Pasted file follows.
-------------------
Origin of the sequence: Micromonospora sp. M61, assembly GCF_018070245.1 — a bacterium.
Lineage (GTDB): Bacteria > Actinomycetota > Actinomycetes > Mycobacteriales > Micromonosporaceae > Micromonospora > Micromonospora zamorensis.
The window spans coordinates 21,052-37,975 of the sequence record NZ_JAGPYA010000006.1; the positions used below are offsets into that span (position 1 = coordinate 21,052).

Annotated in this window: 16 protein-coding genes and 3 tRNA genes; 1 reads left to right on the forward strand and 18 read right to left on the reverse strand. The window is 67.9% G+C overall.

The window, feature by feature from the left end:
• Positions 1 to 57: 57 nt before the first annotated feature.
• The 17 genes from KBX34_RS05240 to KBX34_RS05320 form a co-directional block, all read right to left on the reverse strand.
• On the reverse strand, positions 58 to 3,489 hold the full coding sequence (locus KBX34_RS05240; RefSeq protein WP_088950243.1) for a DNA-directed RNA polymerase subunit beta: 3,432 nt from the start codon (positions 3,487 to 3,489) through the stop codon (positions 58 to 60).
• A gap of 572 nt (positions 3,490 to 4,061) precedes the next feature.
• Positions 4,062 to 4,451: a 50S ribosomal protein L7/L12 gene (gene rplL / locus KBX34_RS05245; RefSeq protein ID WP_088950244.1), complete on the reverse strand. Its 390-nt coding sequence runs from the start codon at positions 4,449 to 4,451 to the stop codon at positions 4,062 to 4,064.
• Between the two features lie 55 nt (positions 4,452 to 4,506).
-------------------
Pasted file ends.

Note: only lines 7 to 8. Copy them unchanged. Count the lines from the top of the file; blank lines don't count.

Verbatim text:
• The 17 genes from KBX34_RS05240 to KBX34_RS05320 form a co-directional block, all read right to left on the reverse strand.
• On the reverse strand, positions 58 to 3,489 hold the full coding sequence (locus KBX34_RS05240; RefSeq protein WP_088950243.1) for a DNA-directed RNA polymerase subunit beta: 3,432 nt from the start codon (positions 3,487 to 3,489) through the stop codon (positions 58 to 60).